Setting Swine Up for "Sweet Success"

Setting Swine Up for "Sweet Success"

When raising swine, the overall performance of a production pig is affected primarily by the weaning period. This is due to commercially farmed piglets potentially being exposed to numerous stressors, such as overcrowding, hot temperatures, feed restrictions and poor handling. So as piglets transition to solid feed, laying the foundation for performance throughout their life is essential. A successful transition to solid feed provides necessary nutrients for the piglets' growth and development, which can affect their overall health and performance as adults.

Farmers can address piglets' challenges during the weaning period by using sweeteners to encourage their feed intake. Sweeteners activate the sweet taste receptors in the lingual epithelium of piglets' mouths, creating a satisfying sweet taste that encourages them to eat. Sweeteners may also stimulate the sweet taste receptors in the intestines, enhancing the gut’s ability to absorb glucose, electrolytes and water. This has significant nutritional and physiological advantages, such as preventing post-weaning malabsorption and improving resilience against intestinal challenges. In addition to the sweet taste, sweetening products often contain potentiators and enhancers that increase the intensity of the sweetness and flavor qualities, making the feed more appealing to piglets.

Developing Swine-Specific Sweeteners

Farmers can set their piglets up for sweet success with two new sweeteners from ADM called SUCRAM M'I SWEET, a premium solution that utilizes monk fruit juice, and SUCRAM SPECIFEEK. Both solutions help improve the palatability of feed and are saccharin-free, making them more environmentally friendly, as per the recent concerns expressed by the European Food Safety Authority (EFSA) related to potential groundwater contamination associated with using sodium saccharin in animal feeds1.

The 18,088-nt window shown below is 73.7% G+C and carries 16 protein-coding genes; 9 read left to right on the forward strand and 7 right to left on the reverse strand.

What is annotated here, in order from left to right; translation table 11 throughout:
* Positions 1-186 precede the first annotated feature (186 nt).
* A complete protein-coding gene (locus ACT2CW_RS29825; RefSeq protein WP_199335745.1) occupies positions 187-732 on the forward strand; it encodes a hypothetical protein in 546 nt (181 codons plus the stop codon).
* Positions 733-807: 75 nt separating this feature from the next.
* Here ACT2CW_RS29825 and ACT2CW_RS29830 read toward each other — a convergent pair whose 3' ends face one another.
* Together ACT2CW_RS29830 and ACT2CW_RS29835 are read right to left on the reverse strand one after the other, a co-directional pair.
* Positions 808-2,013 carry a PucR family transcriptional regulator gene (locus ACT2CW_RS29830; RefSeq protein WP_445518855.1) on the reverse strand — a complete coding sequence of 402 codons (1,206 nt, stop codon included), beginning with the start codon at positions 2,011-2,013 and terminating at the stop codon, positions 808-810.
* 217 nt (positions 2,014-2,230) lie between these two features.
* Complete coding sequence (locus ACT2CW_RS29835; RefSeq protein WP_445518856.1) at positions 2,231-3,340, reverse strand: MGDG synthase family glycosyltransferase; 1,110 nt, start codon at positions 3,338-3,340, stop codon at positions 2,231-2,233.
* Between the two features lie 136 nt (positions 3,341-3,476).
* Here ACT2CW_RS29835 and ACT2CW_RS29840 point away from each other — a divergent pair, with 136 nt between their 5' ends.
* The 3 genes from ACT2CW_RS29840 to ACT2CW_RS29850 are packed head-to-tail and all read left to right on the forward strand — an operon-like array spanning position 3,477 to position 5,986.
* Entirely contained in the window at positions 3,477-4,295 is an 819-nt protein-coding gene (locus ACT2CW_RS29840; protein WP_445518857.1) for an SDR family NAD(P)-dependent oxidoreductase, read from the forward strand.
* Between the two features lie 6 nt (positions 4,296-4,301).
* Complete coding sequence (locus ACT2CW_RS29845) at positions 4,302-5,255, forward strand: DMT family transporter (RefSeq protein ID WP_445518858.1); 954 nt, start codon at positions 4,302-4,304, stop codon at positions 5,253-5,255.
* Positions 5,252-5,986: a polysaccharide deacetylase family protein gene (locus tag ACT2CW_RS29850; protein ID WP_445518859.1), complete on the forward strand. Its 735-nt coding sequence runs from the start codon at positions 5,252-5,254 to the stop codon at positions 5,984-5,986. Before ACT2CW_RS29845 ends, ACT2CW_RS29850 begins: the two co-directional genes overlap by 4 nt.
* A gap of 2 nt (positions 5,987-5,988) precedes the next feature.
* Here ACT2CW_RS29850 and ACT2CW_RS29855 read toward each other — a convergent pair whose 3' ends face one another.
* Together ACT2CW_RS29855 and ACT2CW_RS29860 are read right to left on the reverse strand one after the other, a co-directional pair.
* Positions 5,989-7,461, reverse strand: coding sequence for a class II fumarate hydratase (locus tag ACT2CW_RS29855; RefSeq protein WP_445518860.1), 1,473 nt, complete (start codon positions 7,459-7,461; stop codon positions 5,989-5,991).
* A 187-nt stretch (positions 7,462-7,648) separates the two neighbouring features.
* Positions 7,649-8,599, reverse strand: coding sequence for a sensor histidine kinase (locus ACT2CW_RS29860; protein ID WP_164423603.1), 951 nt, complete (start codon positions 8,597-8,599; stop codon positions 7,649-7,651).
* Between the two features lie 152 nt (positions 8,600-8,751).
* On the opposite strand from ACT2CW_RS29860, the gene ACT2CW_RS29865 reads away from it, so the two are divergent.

In partnership with the University of Liverpool, ADM researchers have identified which sweetening compounds activate the sweet taste receptor in pigs and to what extent. These trials included an innovative three-level approach to determine the specificity and efficacy of different sweetening compounds to activate the swine sweet taste receptors. Initially, a cell-based in vitro model was used to apply different sweetening compounds to cells transfected with the swine sweet taste receptor genes. This was followed by feeding trials assessing the activation levels of the intestinal sweet taste receptors and in vivo studies to evaluate the improvement of feed palatability and the consequent impact on feed intake and body weight gain. The results of this research concluded with a "knowledge library" of compounds that specifically activate the sweet taste receptor in pigs, leading to the development of these two new swine-specific sweeteners. By using these sweeteners, farmers can help their piglets during the weaning period and promote enhanced overall health and performance.


Sweet Formulations and Taste

ADM's innovative new SUCRAM solutions stand out because it considers swine's distinct needs and preferences by recognizing the substantial variations between sweet taste receptors. Studies have revealed that sweet taste perception can differ among species due to differences in sweet taste receptor structure and function. As a result, a sweetener that is effective for one species may not be appealing or beneficial for another.

Furthermore, the advantages of incorporating sweeteners in animal feed go beyond just improving its taste. Sweeteners can enhance the palatability of feed, making it more appealing to animals. Additionally, they can mask unappealing tastes, increase the flexibility of feed material sources, and encourage feed intake by providing a positive sensory experience that supports animal health and well-being.

SUCRAM M’I SWEET and SUCRAM SPECIFEEK are currently available for sale in the European Union.

Learn more about ADM’s nutrition solutions for swine at

1. Bampidis V, Azimonti G, de Lourdes Bastos M, et al. Safety of a feed additive consisting of sodium saccharin for suckling and weaned piglets, fattening pigs, calves for rearing and for fattening. EFSA Journal 2023;21(1):7710 2023;21.